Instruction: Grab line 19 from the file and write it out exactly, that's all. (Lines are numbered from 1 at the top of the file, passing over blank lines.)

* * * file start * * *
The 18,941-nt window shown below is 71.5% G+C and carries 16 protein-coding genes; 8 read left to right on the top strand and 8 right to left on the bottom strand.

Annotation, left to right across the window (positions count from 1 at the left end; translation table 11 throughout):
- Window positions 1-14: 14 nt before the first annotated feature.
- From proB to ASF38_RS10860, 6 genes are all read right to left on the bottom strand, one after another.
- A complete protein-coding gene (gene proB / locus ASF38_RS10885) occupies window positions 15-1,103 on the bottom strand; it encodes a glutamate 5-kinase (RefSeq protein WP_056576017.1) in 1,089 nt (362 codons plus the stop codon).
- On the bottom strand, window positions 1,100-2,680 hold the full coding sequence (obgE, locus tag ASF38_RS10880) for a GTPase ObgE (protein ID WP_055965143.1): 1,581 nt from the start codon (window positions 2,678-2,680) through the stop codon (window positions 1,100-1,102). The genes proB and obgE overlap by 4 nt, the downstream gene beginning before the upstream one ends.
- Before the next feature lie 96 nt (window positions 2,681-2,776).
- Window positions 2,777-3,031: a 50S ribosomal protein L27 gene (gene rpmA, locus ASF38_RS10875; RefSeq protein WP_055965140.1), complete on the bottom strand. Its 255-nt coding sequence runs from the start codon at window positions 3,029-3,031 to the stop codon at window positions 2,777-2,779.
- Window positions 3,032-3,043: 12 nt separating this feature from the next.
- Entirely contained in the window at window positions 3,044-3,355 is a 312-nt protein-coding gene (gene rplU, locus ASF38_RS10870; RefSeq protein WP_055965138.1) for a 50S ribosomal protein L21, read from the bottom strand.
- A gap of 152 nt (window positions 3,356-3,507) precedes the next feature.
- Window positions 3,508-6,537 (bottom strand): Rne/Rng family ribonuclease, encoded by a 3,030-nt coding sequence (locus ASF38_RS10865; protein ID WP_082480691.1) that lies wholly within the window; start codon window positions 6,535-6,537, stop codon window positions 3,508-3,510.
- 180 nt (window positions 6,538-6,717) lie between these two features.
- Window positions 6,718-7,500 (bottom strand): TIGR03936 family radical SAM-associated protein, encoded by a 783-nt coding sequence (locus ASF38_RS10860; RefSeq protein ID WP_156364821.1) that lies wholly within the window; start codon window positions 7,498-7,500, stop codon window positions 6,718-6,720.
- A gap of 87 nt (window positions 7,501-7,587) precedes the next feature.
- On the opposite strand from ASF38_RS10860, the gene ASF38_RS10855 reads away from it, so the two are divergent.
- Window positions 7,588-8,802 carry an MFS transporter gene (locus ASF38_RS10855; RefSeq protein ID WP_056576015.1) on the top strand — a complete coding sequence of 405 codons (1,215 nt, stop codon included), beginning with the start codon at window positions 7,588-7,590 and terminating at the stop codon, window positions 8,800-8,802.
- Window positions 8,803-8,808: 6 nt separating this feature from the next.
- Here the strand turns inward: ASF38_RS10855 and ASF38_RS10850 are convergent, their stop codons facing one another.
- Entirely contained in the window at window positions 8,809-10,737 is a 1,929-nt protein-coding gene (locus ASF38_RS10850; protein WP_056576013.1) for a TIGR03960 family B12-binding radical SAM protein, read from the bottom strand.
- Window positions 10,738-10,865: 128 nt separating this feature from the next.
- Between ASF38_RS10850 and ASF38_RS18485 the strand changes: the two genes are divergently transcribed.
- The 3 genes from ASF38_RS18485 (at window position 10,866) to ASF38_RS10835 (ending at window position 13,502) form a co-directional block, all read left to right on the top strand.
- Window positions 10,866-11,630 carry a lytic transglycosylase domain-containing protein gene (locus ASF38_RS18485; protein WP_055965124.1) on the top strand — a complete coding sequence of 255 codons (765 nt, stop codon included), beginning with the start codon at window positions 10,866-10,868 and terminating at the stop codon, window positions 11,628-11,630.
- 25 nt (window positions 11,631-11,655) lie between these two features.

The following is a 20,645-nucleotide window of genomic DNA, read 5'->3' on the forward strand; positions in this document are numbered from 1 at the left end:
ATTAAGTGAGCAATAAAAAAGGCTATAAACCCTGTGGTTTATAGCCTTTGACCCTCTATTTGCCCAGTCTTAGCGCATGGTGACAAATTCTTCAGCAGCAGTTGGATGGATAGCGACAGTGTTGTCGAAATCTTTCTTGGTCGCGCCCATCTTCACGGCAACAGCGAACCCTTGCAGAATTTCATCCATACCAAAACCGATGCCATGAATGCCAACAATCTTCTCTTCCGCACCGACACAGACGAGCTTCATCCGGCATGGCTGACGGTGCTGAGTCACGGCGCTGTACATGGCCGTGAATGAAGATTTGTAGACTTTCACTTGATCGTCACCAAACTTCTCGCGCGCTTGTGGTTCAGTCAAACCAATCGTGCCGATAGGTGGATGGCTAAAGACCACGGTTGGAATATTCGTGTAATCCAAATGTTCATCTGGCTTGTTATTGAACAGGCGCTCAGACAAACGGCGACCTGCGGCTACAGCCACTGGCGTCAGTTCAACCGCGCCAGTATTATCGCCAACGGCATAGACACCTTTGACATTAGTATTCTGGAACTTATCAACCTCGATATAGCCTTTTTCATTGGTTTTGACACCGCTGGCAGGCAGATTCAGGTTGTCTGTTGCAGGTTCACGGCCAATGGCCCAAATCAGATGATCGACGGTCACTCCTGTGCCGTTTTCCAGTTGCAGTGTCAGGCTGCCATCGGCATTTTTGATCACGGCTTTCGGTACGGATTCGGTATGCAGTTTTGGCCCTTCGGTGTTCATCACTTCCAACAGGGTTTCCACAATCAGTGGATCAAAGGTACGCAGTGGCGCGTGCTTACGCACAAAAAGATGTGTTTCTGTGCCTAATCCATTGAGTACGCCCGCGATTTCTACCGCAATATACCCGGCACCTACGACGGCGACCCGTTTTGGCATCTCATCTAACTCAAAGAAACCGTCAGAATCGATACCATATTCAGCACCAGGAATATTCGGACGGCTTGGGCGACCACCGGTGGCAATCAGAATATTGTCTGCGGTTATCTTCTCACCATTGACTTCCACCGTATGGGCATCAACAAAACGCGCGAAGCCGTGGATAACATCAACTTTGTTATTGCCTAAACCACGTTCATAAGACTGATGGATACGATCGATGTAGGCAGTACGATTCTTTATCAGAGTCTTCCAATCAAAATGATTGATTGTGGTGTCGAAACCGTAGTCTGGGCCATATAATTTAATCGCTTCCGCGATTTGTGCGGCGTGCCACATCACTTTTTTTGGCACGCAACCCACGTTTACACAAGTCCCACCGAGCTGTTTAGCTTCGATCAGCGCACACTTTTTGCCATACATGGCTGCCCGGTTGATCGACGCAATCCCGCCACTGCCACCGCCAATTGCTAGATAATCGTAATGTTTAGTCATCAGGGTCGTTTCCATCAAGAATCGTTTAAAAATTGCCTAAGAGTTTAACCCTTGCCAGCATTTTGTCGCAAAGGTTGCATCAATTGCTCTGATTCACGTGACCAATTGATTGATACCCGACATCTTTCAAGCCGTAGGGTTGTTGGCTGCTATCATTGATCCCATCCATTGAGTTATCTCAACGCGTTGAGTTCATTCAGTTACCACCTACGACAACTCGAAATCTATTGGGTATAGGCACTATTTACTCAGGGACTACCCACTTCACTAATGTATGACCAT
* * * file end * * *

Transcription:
- Here the strand turns inward: ASF38_RS10855 and ASF38_RS10850 are convergent, their stop codons facing one another.